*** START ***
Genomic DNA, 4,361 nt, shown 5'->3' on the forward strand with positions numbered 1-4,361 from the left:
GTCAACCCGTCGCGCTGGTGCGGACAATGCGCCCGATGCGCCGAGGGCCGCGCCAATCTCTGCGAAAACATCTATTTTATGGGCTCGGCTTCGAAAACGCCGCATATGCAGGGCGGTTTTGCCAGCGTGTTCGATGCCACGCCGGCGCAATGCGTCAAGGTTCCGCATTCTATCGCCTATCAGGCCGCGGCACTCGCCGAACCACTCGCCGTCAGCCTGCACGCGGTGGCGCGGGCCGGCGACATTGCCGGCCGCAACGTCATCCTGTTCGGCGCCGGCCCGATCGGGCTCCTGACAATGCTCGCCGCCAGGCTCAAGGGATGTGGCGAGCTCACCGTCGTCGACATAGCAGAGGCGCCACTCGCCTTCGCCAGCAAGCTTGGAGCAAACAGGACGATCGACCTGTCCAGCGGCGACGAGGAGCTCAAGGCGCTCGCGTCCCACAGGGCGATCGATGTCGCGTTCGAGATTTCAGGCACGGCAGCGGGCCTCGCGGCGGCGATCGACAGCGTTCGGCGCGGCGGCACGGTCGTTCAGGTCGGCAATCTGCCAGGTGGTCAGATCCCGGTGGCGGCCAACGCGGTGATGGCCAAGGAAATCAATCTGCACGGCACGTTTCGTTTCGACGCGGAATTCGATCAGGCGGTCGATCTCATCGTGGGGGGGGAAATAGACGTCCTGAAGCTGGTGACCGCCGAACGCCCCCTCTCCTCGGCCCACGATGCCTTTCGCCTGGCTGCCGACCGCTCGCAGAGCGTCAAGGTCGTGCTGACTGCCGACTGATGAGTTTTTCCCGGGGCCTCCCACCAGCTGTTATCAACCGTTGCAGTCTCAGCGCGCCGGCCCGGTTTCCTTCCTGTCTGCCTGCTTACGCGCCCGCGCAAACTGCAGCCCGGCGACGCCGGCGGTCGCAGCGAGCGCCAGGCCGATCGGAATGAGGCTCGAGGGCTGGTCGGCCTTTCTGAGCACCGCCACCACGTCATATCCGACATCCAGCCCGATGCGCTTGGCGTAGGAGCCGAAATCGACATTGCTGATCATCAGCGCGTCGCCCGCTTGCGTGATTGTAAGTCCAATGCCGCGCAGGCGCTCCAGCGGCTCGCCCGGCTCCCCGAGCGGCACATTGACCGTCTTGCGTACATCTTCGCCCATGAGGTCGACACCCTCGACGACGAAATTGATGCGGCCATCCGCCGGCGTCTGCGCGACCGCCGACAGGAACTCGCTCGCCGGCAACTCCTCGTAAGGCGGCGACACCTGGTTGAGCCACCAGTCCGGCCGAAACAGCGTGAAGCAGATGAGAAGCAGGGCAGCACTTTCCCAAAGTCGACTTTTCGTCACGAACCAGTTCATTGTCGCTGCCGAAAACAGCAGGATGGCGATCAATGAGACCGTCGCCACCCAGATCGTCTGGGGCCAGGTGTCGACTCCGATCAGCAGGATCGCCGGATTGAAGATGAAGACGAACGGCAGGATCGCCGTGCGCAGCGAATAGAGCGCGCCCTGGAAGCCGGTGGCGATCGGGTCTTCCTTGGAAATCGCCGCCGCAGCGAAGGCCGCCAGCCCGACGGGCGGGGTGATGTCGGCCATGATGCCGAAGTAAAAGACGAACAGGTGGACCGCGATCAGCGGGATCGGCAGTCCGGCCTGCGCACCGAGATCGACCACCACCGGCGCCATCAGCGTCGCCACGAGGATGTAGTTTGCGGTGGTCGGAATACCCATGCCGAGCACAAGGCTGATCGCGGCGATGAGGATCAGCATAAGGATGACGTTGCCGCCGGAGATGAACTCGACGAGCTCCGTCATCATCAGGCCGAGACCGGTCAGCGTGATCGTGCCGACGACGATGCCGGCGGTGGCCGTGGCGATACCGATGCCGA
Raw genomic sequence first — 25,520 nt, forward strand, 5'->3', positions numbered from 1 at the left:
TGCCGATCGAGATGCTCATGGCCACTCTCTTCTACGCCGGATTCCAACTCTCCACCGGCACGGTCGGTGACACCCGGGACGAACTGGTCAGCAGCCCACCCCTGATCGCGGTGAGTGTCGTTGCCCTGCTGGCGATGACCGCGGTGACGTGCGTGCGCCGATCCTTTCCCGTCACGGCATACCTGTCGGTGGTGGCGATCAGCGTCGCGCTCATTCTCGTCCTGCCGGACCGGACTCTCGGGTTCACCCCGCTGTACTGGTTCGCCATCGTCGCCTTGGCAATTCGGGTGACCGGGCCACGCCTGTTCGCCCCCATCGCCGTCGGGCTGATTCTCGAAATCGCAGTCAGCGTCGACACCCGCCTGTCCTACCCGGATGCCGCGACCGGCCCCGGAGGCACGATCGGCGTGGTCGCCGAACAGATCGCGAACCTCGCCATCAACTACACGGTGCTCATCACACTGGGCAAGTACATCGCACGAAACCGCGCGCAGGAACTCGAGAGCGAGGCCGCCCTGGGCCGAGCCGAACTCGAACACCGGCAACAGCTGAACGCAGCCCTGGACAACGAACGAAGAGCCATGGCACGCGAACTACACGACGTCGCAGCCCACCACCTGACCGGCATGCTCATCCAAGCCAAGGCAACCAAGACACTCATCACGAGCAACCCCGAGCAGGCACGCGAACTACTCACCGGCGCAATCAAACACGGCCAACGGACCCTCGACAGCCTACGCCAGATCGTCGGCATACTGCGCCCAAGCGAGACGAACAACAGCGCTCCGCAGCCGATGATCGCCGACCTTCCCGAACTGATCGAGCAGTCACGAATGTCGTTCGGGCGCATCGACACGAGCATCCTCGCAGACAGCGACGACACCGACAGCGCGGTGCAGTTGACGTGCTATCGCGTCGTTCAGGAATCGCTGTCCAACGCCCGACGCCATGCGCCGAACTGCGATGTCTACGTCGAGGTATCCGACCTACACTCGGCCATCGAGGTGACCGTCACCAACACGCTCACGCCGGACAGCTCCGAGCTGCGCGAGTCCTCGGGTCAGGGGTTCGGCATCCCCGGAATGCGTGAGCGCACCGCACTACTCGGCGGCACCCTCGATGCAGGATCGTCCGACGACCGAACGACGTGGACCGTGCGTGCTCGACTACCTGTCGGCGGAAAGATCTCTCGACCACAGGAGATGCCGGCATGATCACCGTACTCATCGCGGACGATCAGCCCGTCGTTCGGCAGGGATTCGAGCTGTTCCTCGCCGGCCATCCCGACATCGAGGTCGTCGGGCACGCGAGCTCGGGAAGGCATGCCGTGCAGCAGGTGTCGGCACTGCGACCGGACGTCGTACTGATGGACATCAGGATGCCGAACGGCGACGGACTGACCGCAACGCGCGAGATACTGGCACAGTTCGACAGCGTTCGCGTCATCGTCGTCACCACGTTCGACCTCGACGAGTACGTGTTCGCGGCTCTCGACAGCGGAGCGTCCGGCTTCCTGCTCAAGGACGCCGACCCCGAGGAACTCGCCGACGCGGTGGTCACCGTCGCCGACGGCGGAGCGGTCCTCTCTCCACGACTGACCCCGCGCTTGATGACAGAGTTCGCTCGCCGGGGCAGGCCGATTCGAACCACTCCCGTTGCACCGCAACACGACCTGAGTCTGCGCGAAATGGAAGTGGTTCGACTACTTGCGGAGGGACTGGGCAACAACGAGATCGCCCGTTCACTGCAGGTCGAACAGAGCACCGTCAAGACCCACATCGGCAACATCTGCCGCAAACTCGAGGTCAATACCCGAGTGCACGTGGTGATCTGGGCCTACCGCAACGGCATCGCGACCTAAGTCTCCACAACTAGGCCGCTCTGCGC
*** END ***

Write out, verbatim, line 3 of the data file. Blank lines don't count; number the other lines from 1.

Raw genomic sequence first — 25,520 nt, forward strand, 5'->3', positions numbered from 1 at the left: